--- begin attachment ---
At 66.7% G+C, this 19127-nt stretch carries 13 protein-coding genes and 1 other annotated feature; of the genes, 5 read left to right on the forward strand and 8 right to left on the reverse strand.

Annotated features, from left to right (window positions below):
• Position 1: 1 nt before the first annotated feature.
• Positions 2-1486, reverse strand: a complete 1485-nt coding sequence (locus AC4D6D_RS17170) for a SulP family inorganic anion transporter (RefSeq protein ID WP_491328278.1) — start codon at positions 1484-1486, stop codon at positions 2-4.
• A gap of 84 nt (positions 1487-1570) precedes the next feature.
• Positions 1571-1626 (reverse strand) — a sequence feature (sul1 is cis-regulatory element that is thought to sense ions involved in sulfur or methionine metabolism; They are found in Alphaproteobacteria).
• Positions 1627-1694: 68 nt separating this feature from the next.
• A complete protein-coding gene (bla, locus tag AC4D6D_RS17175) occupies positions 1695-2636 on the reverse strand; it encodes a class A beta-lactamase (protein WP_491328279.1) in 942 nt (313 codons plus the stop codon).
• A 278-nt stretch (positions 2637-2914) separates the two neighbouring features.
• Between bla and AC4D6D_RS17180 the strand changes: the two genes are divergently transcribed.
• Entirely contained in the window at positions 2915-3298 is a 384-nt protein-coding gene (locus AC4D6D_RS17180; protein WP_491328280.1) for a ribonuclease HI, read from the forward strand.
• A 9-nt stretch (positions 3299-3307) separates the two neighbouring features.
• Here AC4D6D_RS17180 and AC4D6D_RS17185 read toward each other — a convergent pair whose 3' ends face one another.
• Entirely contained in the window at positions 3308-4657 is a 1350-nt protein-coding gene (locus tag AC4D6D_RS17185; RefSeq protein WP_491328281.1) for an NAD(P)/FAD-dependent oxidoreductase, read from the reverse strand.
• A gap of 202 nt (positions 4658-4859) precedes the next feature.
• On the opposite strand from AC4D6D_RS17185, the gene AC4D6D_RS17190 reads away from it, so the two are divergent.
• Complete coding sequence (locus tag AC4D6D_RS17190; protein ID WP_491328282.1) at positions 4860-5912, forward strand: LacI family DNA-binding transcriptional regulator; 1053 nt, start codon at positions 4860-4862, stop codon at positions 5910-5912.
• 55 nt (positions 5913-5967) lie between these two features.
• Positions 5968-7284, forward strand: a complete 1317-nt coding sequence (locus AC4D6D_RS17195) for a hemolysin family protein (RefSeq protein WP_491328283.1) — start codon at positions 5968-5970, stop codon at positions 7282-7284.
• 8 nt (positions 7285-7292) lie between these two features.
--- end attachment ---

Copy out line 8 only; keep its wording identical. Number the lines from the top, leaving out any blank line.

• A complete protein-coding gene (bla, locus tag AC4D6D_RS17175) occupies positions 1695-2636 on the reverse strand; it encodes a class A beta-lactamase (protein WP_491328279.1) in 942 nt (313 codons plus the stop codon).